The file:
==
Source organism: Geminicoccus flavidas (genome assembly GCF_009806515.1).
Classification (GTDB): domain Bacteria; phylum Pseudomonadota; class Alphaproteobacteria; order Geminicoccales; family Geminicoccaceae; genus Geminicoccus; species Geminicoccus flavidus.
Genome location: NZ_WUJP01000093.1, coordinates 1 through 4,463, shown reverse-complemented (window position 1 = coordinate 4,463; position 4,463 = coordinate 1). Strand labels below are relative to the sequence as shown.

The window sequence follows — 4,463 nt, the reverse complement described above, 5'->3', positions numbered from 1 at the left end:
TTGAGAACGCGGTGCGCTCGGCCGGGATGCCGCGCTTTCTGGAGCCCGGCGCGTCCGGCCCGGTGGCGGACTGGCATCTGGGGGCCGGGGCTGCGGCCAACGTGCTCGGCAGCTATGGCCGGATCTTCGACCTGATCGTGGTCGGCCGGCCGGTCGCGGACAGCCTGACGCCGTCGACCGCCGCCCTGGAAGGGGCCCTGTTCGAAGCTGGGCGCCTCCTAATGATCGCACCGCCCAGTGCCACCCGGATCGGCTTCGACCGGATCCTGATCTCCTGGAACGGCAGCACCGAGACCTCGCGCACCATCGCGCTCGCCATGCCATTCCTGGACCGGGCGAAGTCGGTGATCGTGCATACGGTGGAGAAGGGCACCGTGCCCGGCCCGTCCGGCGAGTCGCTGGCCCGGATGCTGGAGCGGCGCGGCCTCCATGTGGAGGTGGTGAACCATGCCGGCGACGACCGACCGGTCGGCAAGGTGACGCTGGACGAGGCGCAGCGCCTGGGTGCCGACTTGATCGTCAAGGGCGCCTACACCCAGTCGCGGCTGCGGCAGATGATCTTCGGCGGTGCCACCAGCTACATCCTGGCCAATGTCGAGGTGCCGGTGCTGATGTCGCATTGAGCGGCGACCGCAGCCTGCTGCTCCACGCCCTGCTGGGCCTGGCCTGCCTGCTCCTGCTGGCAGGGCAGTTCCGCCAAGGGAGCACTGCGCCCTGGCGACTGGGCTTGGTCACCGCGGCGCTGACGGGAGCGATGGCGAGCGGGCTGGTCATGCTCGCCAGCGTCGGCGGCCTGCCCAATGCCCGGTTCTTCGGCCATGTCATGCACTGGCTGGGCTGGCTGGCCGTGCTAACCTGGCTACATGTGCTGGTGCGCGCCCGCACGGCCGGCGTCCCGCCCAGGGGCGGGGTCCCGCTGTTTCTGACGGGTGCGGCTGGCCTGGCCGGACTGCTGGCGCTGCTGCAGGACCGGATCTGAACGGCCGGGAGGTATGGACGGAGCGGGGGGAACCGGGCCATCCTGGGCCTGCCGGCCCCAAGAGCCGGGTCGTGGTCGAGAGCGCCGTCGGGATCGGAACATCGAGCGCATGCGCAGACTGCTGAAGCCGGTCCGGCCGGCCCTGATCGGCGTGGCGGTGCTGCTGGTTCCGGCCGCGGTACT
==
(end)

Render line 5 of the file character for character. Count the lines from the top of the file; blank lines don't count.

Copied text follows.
TTGAGAACGCGGTGCGCTCGGCCGGGATGCCGCGCTTTCTGGAGCCCGGCGCGTCCGGCCCGGTGGCGGACTGGCATCTGGGGGCCGGGGCTGCGGCCAACGTGCTCGGCAGCTATGGCCGGATCTTCGACCTGATCGTGGTCGGCCGGCCGGTCGCGGACAGCCTGACGCCGTCGACCGCCGCCCTGGAAGGGGCCCTGTTCGAAGCTGGGCGCCTCCTAATGATCGCACCGCCCAGTGCCACCCGGATCGGCTTCGACCGGATCCTGATCTCCTGGAACGGCAGCACCGAGACCTCGCGCACCATCGCGCTCGCCATGCCATTCCTGGACCGGGCGAAGTCGGTGATCGTGCATACGGTGGAGAAGGGCACCGTGCCCGGCCCGTCCGGCGAGTCGCTGGCCCGGATGCTGGAGCGGCGCGGCCTCCATGTGGAGGTGGTGAACCATGCCGGCGACGACCGACCGGTCGGCAAGGTGACGCTGGACGAGGCGCAGCGCCTGGGTGCCGACTTGATCGTCAAGGGCGCCTACACCCAGTCGCGGCTGCGGCAGATGATCTTCGGCGGTGCCACCAGCTACATCCTGGCCAATGTCGAGGTGCCGGTGCTGATGTCGCATTGAGCGGCGACCGCAGCCTGCTGCTCCACGCCCTGCTGGGCCTGGCCTGCCTGCTCCTGCTGGCAGGGCAGTTCCGCCAAGGGAGCACTGCGCCCTGGCGACTGGGCTTGGTCACCGCGGCGCTGACGGGAGCGATGGCGAGCGGGCTGGTCATGCTCGCCAGCGTCGGCGGCCTGCCCAATGCCCGGTTCTTCGGCCATGTCATGCACTGGCTGGGCTGGCTGGCCGTGCTAACCTGGCTACATGTGCTGGTGCGCGCCCGCACGGCCGGCGTCCCGCCCAGGGGCGGGGTCCCGCTGTTTCTGACGGGTGCGGCTGGCCTGGCCGGACTGCTGGCGCTGCTGCAGGACCGGATCTGAACGGCCGGGAGGTATGGACGGAGCGGGGGGAACCGGGCCATCCTGGGCCTGCCGGCCCCAAGAGCCGGGTCGTGGTCGAGAGCGCCGTCGGGATCGGAACATCGAGCGCATGCGCAGACTGCTGAAGCCGGTCCGGCCGGCCCTGATCGGCGTGGCGGTGCTGCTGGTTCCGGCCGCGGTACT